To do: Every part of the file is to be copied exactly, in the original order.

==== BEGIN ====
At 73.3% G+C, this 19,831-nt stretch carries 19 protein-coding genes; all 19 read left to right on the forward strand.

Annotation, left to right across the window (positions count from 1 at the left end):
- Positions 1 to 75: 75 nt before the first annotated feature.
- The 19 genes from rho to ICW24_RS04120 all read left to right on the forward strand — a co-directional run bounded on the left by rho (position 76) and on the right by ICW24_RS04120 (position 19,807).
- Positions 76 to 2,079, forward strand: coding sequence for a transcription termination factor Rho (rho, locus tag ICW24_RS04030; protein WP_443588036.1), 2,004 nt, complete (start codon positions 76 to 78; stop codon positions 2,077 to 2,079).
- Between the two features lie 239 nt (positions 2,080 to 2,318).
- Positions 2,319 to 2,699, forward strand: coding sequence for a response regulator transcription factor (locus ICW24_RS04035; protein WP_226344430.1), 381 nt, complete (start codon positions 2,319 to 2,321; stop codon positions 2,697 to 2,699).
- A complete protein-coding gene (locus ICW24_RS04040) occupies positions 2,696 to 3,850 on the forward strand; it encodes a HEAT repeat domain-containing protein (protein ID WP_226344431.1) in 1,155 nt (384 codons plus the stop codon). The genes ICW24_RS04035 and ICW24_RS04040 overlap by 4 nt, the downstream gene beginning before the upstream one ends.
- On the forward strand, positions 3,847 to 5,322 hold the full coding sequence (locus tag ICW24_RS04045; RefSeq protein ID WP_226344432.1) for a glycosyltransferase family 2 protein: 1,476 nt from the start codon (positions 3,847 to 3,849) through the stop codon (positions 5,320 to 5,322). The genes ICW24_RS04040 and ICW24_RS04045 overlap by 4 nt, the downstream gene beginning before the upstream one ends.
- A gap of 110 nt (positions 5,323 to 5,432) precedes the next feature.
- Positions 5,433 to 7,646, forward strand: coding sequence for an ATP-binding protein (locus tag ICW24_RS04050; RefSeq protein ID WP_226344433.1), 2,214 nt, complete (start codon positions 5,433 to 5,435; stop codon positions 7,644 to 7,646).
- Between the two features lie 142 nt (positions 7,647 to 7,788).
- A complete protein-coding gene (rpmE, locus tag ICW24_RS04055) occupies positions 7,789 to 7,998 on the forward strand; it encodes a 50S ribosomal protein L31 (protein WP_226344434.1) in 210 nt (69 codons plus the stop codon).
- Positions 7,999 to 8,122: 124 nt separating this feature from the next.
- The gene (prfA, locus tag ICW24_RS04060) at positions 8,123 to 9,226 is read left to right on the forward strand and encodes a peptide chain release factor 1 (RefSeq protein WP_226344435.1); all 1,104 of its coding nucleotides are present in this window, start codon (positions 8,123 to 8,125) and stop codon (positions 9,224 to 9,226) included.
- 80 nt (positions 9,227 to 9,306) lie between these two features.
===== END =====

At 73.3% G+C, this 19,831-nt stretch carries 19 protein-coding genes; all 19 read left to right on the forward strand.

Annotation, left to right across the window (positions count from 1 at the left end):
- Positions 1 to 75: 75 nt before the first annotated feature.
- The 19 genes from rho to ICW24_RS04120 all read left to right on the forward strand — a co-directional run bounded on the left by rho (position 76) and on the right by ICW24_RS04120 (position 19,807).
- Positions 76 to 2,079, forward strand: coding sequence for a transcription termination factor Rho (rho, locus tag ICW24_RS04030; protein WP_443588036.1), 2,004 nt, complete (start codon positions 76 to 78; stop codon positions 2,077 to 2,079).
- Between the two features lie 239 nt (positions 2,080 to 2,318).
- Positions 2,319 to 2,699, forward strand: coding sequence for a response regulator transcription factor (locus ICW24_RS04035; protein WP_226344430.1), 381 nt, complete (start codon positions 2,319 to 2,321; stop codon positions 2,697 to 2,699).
- A complete protein-coding gene (locus ICW24_RS04040) occupies positions 2,696 to 3,850 on the forward strand; it encodes a HEAT repeat domain-containing protein (protein ID WP_226344431.1) in 1,155 nt (384 codons plus the stop codon). The genes ICW24_RS04035 and ICW24_RS04040 overlap by 4 nt, the downstream gene beginning before the upstream one ends.
- On the forward strand, positions 3,847 to 5,322 hold the full coding sequence (locus tag ICW24_RS04045; RefSeq protein ID WP_226344432.1) for a glycosyltransferase family 2 protein: 1,476 nt from the start codon (positions 3,847 to 3,849) through the stop codon (positions 5,320 to 5,322). The genes ICW24_RS04040 and ICW24_RS04045 overlap by 4 nt, the downstream gene beginning before the upstream one ends.
- A gap of 110 nt (positions 5,323 to 5,432) precedes the next feature.
- Positions 5,433 to 7,646, forward strand: coding sequence for an ATP-binding protein (locus tag ICW24_RS04050; RefSeq protein ID WP_226344433.1), 2,214 nt, complete (start codon positions 5,433 to 5,435; stop codon positions 7,644 to 7,646).
- Between the two features lie 142 nt (positions 7,647 to 7,788).
- A complete protein-coding gene (rpmE, locus tag ICW24_RS04055) occupies positions 7,789 to 7,998 on the forward strand; it encodes a 50S ribosomal protein L31 (protein WP_226344434.1) in 210 nt (69 codons plus the stop codon).
- Positions 7,999 to 8,122: 124 nt separating this feature from the next.
- The gene (prfA, locus tag ICW24_RS04060) at positions 8,123 to 9,226 is read left to right on the forward strand and encodes a peptide chain release factor 1 (RefSeq protein WP_226344435.1); all 1,104 of its coding nucleotides are present in this window, start codon (positions 8,123 to 8,125) and stop codon (positions 9,224 to 9,226) included.
- 80 nt (positions 9,227 to 9,306) lie between these two features.